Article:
Take the 2-minute tour ×
Stack Overflow is a question and answer site for professional and enthusiast programmers. It's 100% free, no registration required.

I cannot explain myself the following code:

   double d = 100;

    double const d1 = 30;

    double* const p = &d; // Line 1
    double* const p1 = &d1; // Line 2

In the above code, Line 1 is ok, but Line 2 produces the error:

"error C2440: 'initializing' : cannot convert from 'const double *__w64 ' to 'double *const '"

Can anyone elaborate on that, please? (I am using VS C++ 2005, running on Win XP SP3)

share|improve this question
3  
please, read this: parashift.com/c++-faq-lite/const-correctness.html#faq-18.5 –  Adam Jurczyk Sep 5 '11 at 14:11

4 Answers 4

up vote 8 down vote accepted

The type double* const is a const pointer to a non-const double. If you want a pointer to a const double, you have to use double const* (or double const* const if you want a const pointer to a const double).

In C++, with a simple pointer to a double, you the const-ness of both the pointer itself (ie, can you make it point at another location) and the const-ness of the value (can you change the value through the pointer) can be configured independently. This gives you four very similar, but incompatibles types:

double const* const p1; // Const pointer to const double
                        //  . you can't have the pointer point to another address
                        //  . you can't mutate the value through the pointer

double const* p2;       // Non-const pointer to const double
                        //  . you can have the pointer point to another address
                        //  . you can't mutate the value through the pointer

double* const p3;       // Const pointer to double
                        //  . you can't have the pointer point to another address
                        //  . you can mutate the value through the pointer

double* p4;             // Non-const pointer to non-const double
                        //  . you can have the pointer point to another address
                        //  . you can mutate the value through the pointer
share|improve this answer
1  
This means he needs to use double const* const, right? –  wormsparty Sep 5 '11 at 14:12
    
@wormsparty: he doesn't need to, no. double const *p2 = &d1; is fine. The const in the definitions of p and p1 prevent them from later being altered to contain a different address, so if he needs that, in addition to needing to be able to point to a const double such as d1, then he would need double const *const. –  Steve Jessop Sep 5 '11 at 14:24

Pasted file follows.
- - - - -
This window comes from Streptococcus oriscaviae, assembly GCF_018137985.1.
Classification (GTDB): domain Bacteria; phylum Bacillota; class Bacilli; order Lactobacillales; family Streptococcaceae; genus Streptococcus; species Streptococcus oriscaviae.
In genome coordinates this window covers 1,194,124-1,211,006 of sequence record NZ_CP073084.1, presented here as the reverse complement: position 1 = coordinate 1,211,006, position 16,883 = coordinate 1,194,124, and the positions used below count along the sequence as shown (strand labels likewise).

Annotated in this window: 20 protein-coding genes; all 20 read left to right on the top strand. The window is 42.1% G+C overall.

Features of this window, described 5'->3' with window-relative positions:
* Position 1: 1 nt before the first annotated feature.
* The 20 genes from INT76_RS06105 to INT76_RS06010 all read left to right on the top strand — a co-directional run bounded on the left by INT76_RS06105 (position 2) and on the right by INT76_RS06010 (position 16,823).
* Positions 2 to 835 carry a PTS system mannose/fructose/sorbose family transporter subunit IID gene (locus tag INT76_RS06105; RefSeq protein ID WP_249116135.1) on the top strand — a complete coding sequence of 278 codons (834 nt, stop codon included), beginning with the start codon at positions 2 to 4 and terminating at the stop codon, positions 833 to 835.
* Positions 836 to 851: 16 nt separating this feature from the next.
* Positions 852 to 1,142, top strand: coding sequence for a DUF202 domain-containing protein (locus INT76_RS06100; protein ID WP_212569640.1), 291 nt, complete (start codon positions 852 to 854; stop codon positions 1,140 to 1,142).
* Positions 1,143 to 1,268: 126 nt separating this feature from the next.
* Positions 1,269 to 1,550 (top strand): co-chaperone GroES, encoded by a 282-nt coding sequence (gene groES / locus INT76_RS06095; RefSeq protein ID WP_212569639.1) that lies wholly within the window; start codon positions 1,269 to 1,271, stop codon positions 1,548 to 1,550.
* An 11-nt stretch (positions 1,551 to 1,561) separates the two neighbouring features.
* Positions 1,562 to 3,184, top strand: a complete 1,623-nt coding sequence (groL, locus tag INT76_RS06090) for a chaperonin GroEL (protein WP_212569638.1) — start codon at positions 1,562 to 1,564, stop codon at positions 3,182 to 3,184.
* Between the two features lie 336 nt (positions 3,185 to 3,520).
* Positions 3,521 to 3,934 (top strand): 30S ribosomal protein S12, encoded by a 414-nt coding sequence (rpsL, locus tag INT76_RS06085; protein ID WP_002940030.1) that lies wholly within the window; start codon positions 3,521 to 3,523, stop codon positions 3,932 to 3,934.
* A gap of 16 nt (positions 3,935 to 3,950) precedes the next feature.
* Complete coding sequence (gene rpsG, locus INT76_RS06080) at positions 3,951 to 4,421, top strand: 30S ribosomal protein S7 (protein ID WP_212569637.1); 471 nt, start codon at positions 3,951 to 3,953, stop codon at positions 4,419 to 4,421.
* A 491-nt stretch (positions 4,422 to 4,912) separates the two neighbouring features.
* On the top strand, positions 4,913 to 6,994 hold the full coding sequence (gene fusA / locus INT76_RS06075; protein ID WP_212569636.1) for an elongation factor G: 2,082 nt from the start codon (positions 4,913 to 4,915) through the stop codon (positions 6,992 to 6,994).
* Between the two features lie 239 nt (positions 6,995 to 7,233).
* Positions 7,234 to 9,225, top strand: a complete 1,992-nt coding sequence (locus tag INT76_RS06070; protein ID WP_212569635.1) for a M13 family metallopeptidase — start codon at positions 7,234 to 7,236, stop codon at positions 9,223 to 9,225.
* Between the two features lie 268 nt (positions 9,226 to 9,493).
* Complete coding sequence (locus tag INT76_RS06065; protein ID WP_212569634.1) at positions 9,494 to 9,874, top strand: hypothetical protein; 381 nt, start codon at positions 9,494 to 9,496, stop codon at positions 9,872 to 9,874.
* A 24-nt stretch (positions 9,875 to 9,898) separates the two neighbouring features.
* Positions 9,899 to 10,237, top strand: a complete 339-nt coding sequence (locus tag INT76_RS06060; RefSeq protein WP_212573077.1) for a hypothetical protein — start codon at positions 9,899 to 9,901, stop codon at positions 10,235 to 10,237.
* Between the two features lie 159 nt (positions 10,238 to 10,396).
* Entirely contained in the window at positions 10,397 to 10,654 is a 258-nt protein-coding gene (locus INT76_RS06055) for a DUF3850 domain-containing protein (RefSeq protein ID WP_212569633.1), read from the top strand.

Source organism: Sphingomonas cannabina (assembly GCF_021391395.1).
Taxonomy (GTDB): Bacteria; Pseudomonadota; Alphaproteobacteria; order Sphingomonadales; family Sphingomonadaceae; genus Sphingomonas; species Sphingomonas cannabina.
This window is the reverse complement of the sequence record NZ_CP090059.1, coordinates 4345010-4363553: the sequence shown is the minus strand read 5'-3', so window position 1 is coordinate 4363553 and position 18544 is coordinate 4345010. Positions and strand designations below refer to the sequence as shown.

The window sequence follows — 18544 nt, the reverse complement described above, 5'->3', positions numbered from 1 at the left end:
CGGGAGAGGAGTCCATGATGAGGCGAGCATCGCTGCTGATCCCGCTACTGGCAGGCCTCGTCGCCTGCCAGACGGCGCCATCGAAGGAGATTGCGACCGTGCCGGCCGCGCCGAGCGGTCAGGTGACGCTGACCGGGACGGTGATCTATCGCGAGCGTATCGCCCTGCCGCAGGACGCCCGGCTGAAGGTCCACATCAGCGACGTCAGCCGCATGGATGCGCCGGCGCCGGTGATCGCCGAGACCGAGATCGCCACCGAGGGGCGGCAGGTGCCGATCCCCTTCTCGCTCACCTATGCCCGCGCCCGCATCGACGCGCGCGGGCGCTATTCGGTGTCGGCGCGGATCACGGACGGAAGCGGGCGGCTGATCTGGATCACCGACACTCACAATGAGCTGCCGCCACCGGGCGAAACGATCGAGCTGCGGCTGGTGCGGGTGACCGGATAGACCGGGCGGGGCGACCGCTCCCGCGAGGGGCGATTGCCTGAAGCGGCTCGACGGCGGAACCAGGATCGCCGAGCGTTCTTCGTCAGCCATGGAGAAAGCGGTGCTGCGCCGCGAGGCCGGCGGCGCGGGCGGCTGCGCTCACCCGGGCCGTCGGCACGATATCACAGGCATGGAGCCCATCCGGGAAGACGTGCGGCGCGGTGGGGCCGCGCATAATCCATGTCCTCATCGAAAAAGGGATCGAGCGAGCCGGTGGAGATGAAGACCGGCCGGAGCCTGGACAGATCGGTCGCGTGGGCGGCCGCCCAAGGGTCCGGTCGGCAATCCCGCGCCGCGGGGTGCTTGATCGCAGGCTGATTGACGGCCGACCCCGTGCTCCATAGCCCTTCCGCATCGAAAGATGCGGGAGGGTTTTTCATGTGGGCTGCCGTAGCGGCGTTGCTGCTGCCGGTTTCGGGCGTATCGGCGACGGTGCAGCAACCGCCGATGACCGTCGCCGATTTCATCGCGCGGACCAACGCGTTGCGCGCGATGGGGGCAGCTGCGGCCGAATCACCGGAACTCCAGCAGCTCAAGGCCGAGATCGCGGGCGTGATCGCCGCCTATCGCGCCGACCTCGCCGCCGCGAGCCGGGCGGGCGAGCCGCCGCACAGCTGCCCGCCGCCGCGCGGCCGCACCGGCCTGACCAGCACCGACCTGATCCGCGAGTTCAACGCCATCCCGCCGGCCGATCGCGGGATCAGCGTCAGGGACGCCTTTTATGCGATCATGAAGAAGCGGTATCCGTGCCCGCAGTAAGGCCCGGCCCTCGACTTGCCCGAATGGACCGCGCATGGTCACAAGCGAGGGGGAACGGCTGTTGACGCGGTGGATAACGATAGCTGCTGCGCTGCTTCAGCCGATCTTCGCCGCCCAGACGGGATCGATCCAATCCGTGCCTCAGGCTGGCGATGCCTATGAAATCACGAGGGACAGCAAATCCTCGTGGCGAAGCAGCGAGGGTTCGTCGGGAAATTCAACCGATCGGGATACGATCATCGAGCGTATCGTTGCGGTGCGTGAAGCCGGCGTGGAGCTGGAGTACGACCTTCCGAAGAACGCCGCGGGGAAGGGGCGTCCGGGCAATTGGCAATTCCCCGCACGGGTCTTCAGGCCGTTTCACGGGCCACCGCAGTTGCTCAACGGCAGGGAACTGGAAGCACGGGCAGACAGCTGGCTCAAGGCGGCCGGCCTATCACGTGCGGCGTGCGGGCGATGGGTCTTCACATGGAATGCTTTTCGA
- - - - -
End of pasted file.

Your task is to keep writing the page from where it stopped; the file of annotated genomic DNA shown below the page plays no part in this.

As d1 is a const int so this would do: const double* p1 = &d1; –  Gob00st Sep 5 '11 at 14:32

You may understand the code easily in the following manner.

double const d1 = 30;
double* const p1 = &d1;

Here in line 2, the problem is we are assigning a const value d1 to non-const value which can be changed in future.

It would be easier if we understand the data type of right side value to the left side value.

In our case, right side datatype can be treated as pointer to const double where as left side is a pointer to double, which contradicts and a compilor error is thrown.

share|improve this answer

It is easier if you read declarations right to left:

double const *       p; // pointer to const double
const double *       p; // pointer to const double
double       * const p; // const pointer to double
double const * const p; // const pointer to const double
share|improve this answer

double * const p1 is declaring a const pointer to a non-const double, i.e. the pointer can change (i.e. it can be re-pointed), but not the thing that it's pointing to. But d1 is const.

Did you mean:

const double* p = &d; // Line 1
const double* p1 = &d1; // Line 2

?

[See also this question from the C++ FAQ.]

share|improve this answer
    
I'd recommend writing double const *. It's equivalent to const double *, but you can do with simple rule "const applies to everything in front of it" without the need of extra rule "const at the beginning applies to the innermost type". –  Jan Hudec Sep 5 '11 at 14:19
    
@Jan: I see your logic, but ultimately it's personal preference. I read the above definition as "p is a pointer to a const double"; for me, that's not at all confusing. –  Oliver Charlesworth Sep 5 '11 at 14:22
1  
@Jan: Personally I think one major benefit of teaching it your way, is that writing const first lures people into thinking that typedef char *cptr; typedef const cptr ccptr; is the same as typedef const char *ccptr;. They're less likely to think that if they wrote typedef char const *ccptr; all along. Even so, I still tend to write it Oli's way given the freedom, and in related news, also to write const int i = 0; rather than int const i = 0;. –  Steve Jessop Sep 5 '11 at 14:30
    
@Steve, @Oli: Yes, I usually write const first too. But it's a special-case, so for explaining I'd still recommend starting from the postfix one. –  Jan Hudec Sep 6 '11 at 6:41
    
@Steve: Yet you put the typedef out in front. Why? Why not char typedef * cptr; Or int volatile long typedef unsigned const long Foo; ? The language doesn't care. I like to see the qualifiers up-front, with typedef always being first. (Note well: I am not saying that combining volatile and const makes much sense ...) –  David Hammen Sep 6 '11 at 10:38

Your Answer

 
discard

By posting your answer, you agree to the privacy policy and terms of service.

Not the answer you're looking for? Browse other questions tagged or ask your own question.